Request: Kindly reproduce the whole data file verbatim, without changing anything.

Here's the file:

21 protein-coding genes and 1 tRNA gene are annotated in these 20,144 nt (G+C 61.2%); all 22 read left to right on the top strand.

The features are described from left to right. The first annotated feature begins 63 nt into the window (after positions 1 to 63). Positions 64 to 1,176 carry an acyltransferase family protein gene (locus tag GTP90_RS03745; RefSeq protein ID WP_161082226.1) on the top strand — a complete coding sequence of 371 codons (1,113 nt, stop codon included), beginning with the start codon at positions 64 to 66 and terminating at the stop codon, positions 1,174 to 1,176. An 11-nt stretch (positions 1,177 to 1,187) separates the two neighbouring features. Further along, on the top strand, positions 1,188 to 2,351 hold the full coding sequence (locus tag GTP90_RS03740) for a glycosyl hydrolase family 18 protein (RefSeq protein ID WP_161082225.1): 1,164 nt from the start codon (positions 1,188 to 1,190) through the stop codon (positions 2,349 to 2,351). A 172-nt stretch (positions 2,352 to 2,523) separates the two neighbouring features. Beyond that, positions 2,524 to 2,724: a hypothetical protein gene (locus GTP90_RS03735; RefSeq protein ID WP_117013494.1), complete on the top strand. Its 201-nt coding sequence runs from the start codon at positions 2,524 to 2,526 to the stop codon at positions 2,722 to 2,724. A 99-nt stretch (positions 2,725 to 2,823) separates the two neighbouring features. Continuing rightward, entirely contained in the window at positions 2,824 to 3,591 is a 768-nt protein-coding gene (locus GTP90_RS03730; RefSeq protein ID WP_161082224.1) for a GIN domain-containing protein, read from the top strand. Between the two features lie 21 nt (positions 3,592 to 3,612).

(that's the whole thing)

21 protein-coding genes and 1 tRNA gene are annotated in these 20,144 nt (G+C 61.2%); all 22 read left to right on the top strand.

The features are described from left to right. The first annotated feature begins 63 nt into the window (after positions 1 to 63). Positions 64 to 1,176 carry an acyltransferase family protein gene (locus tag GTP90_RS03745; RefSeq protein ID WP_161082226.1) on the top strand — a complete coding sequence of 371 codons (1,113 nt, stop codon included), beginning with the start codon at positions 64 to 66 and terminating at the stop codon, positions 1,174 to 1,176. An 11-nt stretch (positions 1,177 to 1,187) separates the two neighbouring features. Further along, on the top strand, positions 1,188 to 2,351 hold the full coding sequence (locus tag GTP90_RS03740) for a glycosyl hydrolase family 18 protein (RefSeq protein ID WP_161082225.1): 1,164 nt from the start codon (positions 1,188 to 1,190) through the stop codon (positions 2,349 to 2,351). A 172-nt stretch (positions 2,352 to 2,523) separates the two neighbouring features. Beyond that, positions 2,524 to 2,724: a hypothetical protein gene (locus GTP90_RS03735; RefSeq protein ID WP_117013494.1), complete on the top strand. Its 201-nt coding sequence runs from the start codon at positions 2,524 to 2,526 to the stop codon at positions 2,722 to 2,724. A 99-nt stretch (positions 2,725 to 2,823) separates the two neighbouring features. Continuing rightward, entirely contained in the window at positions 2,824 to 3,591 is a 768-nt protein-coding gene (locus GTP90_RS03730; RefSeq protein ID WP_161082224.1) for a GIN domain-containing protein, read from the top strand. Between the two features lie 21 nt (positions 3,592 to 3,612).